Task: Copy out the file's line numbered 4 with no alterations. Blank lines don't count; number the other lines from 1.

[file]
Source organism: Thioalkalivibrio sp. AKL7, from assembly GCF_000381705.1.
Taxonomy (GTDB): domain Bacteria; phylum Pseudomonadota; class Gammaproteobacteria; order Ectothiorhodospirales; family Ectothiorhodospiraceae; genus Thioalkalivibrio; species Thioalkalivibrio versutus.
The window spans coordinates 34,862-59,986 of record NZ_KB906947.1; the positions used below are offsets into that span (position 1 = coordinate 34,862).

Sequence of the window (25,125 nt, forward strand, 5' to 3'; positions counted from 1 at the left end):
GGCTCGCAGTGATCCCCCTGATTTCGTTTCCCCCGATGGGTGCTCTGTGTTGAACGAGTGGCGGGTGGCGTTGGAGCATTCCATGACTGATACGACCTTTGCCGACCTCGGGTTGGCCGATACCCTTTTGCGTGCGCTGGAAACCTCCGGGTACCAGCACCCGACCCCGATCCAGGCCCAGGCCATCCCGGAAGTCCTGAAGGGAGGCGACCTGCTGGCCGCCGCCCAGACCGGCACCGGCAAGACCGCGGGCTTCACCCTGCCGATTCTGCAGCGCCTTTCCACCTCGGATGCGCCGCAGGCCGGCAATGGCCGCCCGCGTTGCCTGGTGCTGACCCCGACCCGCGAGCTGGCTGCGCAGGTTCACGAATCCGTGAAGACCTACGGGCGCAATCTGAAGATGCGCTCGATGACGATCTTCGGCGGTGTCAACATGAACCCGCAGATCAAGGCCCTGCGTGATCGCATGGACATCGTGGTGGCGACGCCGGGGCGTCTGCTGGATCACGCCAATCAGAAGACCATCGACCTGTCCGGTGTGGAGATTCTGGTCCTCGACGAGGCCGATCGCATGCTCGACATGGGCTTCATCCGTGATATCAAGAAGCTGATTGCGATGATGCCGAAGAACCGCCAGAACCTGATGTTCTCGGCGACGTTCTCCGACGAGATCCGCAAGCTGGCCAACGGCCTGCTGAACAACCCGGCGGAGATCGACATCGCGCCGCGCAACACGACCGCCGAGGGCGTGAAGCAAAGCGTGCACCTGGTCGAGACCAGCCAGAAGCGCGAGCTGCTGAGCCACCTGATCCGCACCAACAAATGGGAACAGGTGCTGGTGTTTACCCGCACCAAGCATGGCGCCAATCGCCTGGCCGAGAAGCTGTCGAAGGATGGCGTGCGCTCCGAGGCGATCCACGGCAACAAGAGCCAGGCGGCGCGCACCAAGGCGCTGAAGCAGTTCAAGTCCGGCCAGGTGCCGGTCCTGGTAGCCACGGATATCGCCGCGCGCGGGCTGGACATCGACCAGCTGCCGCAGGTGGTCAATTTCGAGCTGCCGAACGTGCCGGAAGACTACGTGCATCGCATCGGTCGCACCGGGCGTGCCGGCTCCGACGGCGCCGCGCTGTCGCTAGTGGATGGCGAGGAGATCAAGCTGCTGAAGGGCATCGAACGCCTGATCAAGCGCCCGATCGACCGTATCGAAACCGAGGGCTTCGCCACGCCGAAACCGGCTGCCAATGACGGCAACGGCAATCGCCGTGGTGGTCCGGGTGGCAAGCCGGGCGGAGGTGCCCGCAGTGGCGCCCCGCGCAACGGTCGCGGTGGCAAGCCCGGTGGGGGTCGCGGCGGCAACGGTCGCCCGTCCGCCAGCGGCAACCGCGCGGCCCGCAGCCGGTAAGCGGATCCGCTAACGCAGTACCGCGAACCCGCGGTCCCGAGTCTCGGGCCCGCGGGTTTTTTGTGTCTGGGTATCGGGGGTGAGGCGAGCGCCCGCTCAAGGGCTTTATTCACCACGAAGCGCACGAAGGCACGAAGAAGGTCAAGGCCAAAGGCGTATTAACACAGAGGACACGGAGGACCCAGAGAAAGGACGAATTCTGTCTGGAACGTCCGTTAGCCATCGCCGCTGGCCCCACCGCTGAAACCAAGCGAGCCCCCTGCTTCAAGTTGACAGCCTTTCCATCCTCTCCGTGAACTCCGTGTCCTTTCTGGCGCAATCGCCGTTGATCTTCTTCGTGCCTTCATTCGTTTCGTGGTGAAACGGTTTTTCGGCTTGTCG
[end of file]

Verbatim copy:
Sequence of the window (25,125 nt, forward strand, 5' to 3'; positions counted from 1 at the left end):